Business

Nicholas Street ‘dead for business’

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Limerick business owner Al Ryan has said that Nicholas Street is “dead for business” and a “disaster that has never been addressed”.

Mr Ryan who owns Ryan Printers Ltd. has been in business on Nicholas Street for over 50 years.

Mr Ryan explained: “You can’t do business on Nicholas Street, there is nowhere for delivery trucks to park up, there is nowhere for anyone to park, all the business here died when the parking was taken off the street.”

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While parking is a huge issue for his business, Mr Ryan added that there is an overall bigger picture to consider: “The problems on Nicholas Street go beyond business’s not being able to run this is a bigger issue for the city and its people. Neighbouring Francis Street is nicknamed ‘Heroin Hill’, it is a high-risk area for crime and the Guards recognise it as that.

“When people come down here they say ‘I would never go down there again.’ Tourists come here from all over the world, they look up Nicholas Street on their phones and they see nothing on the street, I’ve had people from Brazil come in and say that they wouldn’t come back here.

“We are in the centre of the city, if this was any other city in Europe it would be boosted as a huge tourism area.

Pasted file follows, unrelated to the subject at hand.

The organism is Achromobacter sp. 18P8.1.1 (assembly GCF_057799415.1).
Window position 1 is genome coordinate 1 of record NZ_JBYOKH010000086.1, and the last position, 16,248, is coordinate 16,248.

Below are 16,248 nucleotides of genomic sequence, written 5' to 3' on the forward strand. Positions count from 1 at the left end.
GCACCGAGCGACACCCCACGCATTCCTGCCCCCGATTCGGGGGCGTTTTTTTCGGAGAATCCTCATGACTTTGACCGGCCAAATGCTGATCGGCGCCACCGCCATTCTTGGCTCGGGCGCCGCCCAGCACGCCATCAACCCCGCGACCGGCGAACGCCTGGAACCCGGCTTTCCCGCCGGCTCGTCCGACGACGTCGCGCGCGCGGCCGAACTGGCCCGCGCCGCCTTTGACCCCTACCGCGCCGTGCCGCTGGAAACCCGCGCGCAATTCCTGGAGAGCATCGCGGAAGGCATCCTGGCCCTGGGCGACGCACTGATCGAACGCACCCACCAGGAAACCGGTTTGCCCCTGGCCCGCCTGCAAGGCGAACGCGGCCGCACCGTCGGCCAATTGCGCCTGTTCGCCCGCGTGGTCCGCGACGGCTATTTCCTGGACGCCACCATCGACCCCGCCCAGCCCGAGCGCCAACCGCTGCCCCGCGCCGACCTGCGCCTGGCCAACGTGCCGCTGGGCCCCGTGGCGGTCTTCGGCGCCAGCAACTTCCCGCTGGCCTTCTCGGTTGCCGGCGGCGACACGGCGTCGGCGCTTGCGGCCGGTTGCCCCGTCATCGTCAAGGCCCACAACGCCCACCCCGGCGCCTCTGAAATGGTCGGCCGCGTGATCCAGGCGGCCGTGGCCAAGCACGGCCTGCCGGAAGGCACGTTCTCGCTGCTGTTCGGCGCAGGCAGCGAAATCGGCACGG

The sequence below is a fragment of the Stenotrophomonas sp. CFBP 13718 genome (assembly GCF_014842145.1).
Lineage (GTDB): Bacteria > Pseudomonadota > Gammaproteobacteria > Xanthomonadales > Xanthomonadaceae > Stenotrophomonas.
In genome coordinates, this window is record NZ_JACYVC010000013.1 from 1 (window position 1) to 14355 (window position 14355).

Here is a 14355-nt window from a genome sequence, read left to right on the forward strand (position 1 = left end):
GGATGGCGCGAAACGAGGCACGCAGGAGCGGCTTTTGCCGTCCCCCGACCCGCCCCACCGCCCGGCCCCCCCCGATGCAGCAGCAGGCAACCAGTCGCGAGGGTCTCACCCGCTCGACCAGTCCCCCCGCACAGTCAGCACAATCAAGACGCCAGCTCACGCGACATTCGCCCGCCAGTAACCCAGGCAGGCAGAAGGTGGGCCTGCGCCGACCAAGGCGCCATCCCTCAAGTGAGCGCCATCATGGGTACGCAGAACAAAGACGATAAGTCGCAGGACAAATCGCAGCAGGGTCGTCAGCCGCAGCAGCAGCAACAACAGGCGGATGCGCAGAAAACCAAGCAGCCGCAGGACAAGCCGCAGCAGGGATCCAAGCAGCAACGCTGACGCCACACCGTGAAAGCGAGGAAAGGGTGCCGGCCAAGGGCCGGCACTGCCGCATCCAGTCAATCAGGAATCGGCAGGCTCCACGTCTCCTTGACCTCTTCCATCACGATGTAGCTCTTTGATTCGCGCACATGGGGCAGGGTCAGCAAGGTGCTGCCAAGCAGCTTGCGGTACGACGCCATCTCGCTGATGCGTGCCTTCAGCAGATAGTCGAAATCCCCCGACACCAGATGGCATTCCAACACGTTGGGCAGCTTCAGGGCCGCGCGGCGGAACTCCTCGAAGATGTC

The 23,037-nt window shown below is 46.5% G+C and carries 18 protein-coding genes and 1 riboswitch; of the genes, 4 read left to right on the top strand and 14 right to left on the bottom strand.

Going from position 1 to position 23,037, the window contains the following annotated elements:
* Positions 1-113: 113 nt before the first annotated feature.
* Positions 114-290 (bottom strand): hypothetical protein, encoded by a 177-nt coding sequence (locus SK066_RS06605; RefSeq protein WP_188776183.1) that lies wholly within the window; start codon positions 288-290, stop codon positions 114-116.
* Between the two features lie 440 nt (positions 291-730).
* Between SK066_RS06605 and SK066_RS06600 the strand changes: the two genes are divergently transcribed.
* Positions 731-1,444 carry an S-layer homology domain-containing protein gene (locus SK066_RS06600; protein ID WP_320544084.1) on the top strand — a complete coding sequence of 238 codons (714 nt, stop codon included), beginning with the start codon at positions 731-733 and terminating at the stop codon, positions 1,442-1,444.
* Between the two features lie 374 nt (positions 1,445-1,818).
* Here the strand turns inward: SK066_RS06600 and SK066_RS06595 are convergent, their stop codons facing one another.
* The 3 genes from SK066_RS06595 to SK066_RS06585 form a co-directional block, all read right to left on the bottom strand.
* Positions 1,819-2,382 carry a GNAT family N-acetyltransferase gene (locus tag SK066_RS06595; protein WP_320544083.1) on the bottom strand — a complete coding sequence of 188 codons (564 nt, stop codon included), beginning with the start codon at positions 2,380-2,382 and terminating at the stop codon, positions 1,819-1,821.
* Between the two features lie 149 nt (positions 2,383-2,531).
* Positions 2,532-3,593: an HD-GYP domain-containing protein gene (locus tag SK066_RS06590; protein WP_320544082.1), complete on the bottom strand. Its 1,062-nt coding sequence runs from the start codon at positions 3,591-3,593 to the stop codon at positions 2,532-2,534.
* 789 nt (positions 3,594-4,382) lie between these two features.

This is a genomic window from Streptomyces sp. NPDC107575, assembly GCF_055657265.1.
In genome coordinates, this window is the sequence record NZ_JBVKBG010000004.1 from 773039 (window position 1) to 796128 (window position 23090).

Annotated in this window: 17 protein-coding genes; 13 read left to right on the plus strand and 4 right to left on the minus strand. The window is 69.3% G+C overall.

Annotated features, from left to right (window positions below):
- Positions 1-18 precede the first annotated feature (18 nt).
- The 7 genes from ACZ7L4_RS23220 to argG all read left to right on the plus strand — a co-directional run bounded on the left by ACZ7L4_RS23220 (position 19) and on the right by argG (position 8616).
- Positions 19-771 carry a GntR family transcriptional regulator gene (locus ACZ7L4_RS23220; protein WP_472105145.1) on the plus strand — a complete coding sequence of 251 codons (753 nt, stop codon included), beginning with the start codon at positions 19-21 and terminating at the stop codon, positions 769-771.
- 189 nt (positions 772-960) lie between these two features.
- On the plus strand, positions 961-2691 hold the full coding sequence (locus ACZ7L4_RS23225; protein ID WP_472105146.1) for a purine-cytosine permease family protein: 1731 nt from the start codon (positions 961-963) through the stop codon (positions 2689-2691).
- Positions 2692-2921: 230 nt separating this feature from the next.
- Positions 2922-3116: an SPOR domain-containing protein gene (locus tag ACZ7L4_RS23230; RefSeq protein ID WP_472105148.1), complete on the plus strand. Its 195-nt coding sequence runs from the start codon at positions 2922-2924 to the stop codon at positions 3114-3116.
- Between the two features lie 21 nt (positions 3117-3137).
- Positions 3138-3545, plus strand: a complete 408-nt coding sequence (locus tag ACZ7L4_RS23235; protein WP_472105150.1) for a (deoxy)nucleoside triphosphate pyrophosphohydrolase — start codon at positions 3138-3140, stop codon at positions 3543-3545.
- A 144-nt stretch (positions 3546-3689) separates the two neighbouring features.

“It’s got to do with a bigger picture of Limerick, our pride and our culture.

“If you are from Limerick you should be able to take more pride in your tourist areas. The Spanish Arch in Galway is known all over the world. Imagine if they had King John’s Castle in Galway, they would take so much pride in it, there wouldn’t be run down streets like Nicholas Street surrounding it.”

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Independent Councillor and Former Mayor of Limerick John Gilligan echoed Mr Ryan’s desire for development, he said: “Nicholas Street is one of the most ancient streets in Limerick, we have a 12th century cathedral and a 13th century castle within a couple of minutes of each other. In any other place in the world this would be a prime example of how to develop and what to develop.”

Cllr Gilligan also commented on the ‘fireplace’ site on Nicholas Street: “For 25 years and at the cost of hundreds and thousands of euro we have kept a derelict site in the centre of the city within a couple of hundred yards of city hall, it is an insult to intelligence.”

According to a spokesperson for Limerick City and County Council the local authority budgeted €300000 for Nicholas Street in 2016 to carry out work such as “reconstruction of buildings, roof works, waterproofing, installation of windows, painting of buildings, demolition of structural works, archaeological investigation works, excavation of medieval buildings and floor refurbishments.”

LCCC said this work is being carried out on buildings across 24, 25, 26 and 27 Nicholas Street.

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